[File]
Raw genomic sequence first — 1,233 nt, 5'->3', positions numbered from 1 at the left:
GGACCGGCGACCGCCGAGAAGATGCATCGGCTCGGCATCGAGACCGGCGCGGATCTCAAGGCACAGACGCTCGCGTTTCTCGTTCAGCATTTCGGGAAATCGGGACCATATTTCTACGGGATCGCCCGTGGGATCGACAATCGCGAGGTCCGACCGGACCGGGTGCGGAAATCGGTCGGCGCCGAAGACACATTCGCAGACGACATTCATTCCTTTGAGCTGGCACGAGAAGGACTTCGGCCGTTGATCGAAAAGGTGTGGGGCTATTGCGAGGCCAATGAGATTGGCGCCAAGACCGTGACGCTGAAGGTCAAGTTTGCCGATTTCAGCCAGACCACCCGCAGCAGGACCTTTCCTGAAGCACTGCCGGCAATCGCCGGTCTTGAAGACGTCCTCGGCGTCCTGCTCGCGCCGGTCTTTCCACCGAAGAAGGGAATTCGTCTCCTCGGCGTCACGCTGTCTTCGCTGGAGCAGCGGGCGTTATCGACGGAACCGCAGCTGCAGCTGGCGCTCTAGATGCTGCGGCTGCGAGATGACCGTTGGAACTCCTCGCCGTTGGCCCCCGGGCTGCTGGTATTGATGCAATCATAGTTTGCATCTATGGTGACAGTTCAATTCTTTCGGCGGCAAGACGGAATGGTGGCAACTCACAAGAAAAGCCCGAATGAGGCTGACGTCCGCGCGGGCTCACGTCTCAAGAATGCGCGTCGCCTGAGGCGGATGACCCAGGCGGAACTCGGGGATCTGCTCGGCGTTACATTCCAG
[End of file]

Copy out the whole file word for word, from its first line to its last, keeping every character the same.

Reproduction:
Raw genomic sequence first — 1,233 nt, 5'->3', positions numbered from 1 at the left:
GGACCGGCGACCGCCGAGAAGATGCATCGGCTCGGCATCGAGACCGGCGCGGATCTCAAGGCACAGACGCTCGCGTTTCTCGTTCAGCATTTCGGGAAATCGGGACCATATTTCTACGGGATCGCCCGTGGGATCGACAATCGCGAGGTCCGACCGGACCGGGTGCGGAAATCGGTCGGCGCCGAAGACACATTCGCAGACGACATTCATTCCTTTGAGCTGGCACGAGAAGGACTTCGGCCGTTGATCGAAAAGGTGTGGGGCTATTGCGAGGCCAATGAGATTGGCGCCAAGACCGTGACGCTGAAGGTCAAGTTTGCCGATTTCAGCCAGACCACCCGCAGCAGGACCTTTCCTGAAGCACTGCCGGCAATCGCCGGTCTTGAAGACGTCCTCGGCGTCCTGCTCGCGCCGGTCTTTCCACCGAAGAAGGGAATTCGTCTCCTCGGCGTCACGCTGTCTTCGCTGGAGCAGCGGGCGTTATCGACGGAACCGCAGCTGCAGCTGGCGCTCTAGATGCTGCGGCTGCGAGATGACCGTTGGAACTCCTCGCCGTTGGCCCCCGGGCTGCTGGTATTGATGCAATCATAGTTTGCATCTATGGTGACAGTTCAATTCTTTCGGCGGCAAGACGGAATGGTGGCAACTCACAAGAAAAGCCCGAATGAGGCTGACGTCCGCGCGGGCTCACGTCTCAAGAATGCGCGTCGCCTGAGGCGGATGACCCAGGCGGAACTCGGGGATCTGCTCGGCGTTACATTCCAG